Consider a (so far hypothetical) situation like this: Jack is a non-French EU citizen living in France. Jin, his spouse, is a Chinese citizen. She has a French residence card (titre de séjour directive 2004/38/CE) as spouse of an EU/EEA/Swiss citizen.

My understanding from this page is that she cannot travel within the Schengen area unaccompanied by Jack. Is this correct?

Now the main question: Jin travels to China alone and has a return ticket back to France which involves a transfer through Germany. Does she need a visa to return? If yes, a visa to which country? Please consider both the case of single ticket to destination and separate tickets for the two legs of the journey.

I find the linked article a bit confusing. Also, the example it presents about travelling alone is to a non-Schengen country (Cyprus). I would appreciate it if you could back up any answers with appropriate references. It's always good to know what to reference when needing to clarify things with a checking desk or border control.

  • Also note that the text always mentions “travelling together with you or travelling to join you in another EU country” (my emphasis). If Jin presents herself alone at the border checkpoint but is on her way to join Jack (whether at their place of residence or on holiday or whatever), then in principle freedom of movement applies fully.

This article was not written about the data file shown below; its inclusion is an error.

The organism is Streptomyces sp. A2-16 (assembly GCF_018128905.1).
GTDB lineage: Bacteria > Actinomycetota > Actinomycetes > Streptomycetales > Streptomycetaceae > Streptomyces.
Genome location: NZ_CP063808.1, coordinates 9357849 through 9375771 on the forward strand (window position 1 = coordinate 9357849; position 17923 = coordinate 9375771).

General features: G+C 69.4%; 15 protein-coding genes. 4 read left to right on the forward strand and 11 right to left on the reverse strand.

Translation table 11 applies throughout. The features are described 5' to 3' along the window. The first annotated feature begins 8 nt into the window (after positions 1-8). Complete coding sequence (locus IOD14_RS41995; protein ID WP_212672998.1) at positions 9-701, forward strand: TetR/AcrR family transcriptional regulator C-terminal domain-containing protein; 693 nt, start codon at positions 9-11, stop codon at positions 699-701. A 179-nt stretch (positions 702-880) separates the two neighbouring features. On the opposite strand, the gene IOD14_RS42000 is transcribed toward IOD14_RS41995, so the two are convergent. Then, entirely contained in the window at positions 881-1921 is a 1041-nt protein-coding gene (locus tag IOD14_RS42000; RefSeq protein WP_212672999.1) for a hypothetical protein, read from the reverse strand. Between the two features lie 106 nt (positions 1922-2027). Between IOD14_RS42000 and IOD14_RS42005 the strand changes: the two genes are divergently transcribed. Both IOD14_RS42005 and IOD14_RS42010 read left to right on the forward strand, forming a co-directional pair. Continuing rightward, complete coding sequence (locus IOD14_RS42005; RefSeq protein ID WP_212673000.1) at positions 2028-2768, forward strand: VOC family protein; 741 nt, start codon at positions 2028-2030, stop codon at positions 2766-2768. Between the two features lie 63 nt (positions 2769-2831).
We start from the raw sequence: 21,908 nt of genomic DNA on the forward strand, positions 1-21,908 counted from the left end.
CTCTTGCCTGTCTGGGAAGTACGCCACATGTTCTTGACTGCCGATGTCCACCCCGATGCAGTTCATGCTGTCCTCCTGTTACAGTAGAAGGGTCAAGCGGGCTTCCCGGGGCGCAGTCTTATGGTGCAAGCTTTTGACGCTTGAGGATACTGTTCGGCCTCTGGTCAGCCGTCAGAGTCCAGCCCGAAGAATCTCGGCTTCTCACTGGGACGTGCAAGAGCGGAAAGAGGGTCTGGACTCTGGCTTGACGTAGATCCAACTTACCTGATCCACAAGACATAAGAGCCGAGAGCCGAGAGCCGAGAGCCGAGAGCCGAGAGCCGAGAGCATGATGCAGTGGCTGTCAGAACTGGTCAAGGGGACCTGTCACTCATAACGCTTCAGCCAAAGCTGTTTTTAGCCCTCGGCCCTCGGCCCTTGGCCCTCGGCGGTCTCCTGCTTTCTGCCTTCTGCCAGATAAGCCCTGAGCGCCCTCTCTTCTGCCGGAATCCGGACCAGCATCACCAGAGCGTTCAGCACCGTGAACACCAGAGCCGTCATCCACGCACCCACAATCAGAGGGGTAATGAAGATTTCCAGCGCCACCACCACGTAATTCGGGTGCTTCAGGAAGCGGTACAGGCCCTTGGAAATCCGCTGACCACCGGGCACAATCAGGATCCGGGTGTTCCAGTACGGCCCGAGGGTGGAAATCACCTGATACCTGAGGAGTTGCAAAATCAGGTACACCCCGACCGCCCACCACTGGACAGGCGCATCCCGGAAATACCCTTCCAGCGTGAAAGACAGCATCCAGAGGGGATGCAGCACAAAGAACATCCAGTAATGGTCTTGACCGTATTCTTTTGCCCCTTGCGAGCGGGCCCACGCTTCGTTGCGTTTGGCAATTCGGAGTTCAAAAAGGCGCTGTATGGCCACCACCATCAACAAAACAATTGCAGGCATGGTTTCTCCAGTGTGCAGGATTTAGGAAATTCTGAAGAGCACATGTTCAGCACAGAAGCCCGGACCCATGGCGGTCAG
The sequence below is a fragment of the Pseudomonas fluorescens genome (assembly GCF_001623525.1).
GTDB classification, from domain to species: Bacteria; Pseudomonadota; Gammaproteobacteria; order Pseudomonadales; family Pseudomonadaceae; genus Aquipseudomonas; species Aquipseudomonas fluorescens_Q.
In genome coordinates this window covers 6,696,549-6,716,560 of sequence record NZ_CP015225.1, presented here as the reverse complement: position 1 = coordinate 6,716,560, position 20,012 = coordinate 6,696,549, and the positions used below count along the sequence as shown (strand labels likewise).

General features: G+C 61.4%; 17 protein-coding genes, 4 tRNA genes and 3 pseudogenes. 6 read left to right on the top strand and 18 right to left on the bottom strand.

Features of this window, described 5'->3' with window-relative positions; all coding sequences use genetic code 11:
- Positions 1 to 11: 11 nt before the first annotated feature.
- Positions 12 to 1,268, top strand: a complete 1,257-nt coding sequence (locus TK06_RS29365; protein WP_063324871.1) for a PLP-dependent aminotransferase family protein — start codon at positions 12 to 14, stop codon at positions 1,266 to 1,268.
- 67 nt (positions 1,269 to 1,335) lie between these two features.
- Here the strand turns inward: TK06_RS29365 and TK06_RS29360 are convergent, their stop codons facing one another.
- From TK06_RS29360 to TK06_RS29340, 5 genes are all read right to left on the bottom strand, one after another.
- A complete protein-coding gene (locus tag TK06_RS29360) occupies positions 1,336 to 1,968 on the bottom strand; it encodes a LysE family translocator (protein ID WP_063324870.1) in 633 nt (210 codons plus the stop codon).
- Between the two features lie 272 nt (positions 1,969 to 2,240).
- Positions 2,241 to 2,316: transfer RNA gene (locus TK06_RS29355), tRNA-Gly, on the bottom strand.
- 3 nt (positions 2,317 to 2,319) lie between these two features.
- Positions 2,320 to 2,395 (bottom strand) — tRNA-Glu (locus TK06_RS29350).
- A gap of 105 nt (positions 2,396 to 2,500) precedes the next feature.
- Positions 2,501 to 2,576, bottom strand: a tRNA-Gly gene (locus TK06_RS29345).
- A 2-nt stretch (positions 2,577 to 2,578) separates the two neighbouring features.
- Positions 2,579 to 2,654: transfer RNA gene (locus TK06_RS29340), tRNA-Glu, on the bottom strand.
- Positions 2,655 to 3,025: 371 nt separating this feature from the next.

– Relaxed
    Sep 9, 2016 at 13:04

1 Answer 1


Your understanding is not correct, she can in fact enter Germany without a visa, like all holders of residence documents from Schengen countries. This is not based on the freedom of movement at all (which is why it does not require her to be with her husband) but on the Schengen Borders code, article 6(1)(b) and applies even to regular residence permit (i.e. for people who reside somewhere in the Schengen area as students, workers, etc. without any relationship to an EU citizen).

Technically, when visiting another Schengen countries, residence permit holders must fulfill all conditions for visitors (sufficient financial means, etc.) but there is even an explicit exception for transit: If you are travelling back to your country of residence (and can prove it with a ticket), these conditions can be waived. In practice, if you have a residence card for family member of an EU citizen, your rights are so strong that border guards rarely bother beyond establishing that you really are the holder of the card.

The example you noticed pertains to non-Schengen countries (there are hardly visible bullet points in the page) and is only valid there.

  • Edited: The Schengen Borders code has been recodified, current reference is article 6(1)(b)
    – Relaxed
    Sep 9, 2016 at 13:13

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